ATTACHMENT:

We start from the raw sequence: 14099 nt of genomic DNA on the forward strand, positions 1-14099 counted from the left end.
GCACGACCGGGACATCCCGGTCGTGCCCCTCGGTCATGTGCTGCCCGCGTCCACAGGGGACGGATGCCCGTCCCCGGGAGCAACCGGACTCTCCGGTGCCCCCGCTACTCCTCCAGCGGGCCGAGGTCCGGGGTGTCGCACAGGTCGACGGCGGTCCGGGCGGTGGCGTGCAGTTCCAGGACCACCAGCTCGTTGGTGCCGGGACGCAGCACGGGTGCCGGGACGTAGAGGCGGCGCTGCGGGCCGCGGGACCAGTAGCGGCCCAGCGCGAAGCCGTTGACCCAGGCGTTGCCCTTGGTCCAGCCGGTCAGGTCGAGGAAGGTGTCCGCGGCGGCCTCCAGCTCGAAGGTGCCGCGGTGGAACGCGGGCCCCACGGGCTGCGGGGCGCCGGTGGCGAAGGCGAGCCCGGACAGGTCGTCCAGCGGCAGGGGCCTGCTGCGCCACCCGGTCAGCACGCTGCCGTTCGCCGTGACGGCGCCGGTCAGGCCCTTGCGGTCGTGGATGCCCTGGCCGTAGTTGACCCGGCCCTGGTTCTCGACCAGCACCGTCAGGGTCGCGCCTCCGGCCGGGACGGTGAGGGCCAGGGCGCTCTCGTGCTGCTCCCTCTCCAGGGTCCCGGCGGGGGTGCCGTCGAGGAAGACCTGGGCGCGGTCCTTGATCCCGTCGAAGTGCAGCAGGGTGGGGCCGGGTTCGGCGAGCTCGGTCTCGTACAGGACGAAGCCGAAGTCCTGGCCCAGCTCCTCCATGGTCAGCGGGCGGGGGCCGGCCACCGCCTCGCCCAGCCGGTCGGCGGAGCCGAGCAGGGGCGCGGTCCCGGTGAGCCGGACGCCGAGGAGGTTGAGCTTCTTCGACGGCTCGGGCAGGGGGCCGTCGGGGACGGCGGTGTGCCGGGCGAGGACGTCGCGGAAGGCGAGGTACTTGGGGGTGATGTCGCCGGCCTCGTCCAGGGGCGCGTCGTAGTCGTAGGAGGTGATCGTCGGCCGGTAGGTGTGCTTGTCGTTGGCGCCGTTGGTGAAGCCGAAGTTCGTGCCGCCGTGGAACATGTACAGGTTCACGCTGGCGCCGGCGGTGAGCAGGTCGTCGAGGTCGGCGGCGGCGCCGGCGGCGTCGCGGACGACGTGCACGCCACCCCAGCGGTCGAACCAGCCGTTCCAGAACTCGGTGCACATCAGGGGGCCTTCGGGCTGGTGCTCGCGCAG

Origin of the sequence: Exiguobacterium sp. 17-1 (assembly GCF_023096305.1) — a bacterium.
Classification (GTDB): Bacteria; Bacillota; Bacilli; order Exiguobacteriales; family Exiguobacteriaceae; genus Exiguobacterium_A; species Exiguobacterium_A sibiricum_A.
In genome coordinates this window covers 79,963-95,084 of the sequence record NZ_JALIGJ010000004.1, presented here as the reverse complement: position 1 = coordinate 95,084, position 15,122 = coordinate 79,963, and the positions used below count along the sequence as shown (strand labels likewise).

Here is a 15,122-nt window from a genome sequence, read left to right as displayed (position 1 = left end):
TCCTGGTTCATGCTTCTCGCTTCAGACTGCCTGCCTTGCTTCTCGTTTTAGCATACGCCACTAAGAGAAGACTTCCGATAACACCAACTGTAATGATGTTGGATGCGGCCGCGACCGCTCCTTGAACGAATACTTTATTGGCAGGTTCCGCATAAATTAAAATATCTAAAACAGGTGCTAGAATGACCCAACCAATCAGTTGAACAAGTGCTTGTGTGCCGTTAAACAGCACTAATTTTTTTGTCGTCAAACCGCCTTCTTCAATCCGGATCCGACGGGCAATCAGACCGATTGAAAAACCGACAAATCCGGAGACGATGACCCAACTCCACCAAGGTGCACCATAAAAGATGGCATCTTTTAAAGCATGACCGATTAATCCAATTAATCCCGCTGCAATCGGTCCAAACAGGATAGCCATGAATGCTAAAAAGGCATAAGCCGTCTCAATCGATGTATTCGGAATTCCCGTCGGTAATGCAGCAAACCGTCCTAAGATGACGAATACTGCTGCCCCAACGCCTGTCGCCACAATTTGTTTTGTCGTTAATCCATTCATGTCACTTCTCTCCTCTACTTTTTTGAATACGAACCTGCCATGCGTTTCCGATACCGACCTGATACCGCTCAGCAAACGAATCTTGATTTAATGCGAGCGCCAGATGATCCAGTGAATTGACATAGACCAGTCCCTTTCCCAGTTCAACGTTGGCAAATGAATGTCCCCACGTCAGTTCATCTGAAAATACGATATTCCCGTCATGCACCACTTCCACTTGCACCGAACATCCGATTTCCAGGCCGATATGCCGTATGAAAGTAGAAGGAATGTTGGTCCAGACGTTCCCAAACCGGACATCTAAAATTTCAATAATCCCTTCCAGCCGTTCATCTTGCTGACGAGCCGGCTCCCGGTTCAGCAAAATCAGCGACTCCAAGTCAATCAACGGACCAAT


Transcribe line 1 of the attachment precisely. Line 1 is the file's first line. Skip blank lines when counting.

We start from the raw sequence: 14099 nt of genomic DNA on the forward strand, positions 1-14099 counted from the left end.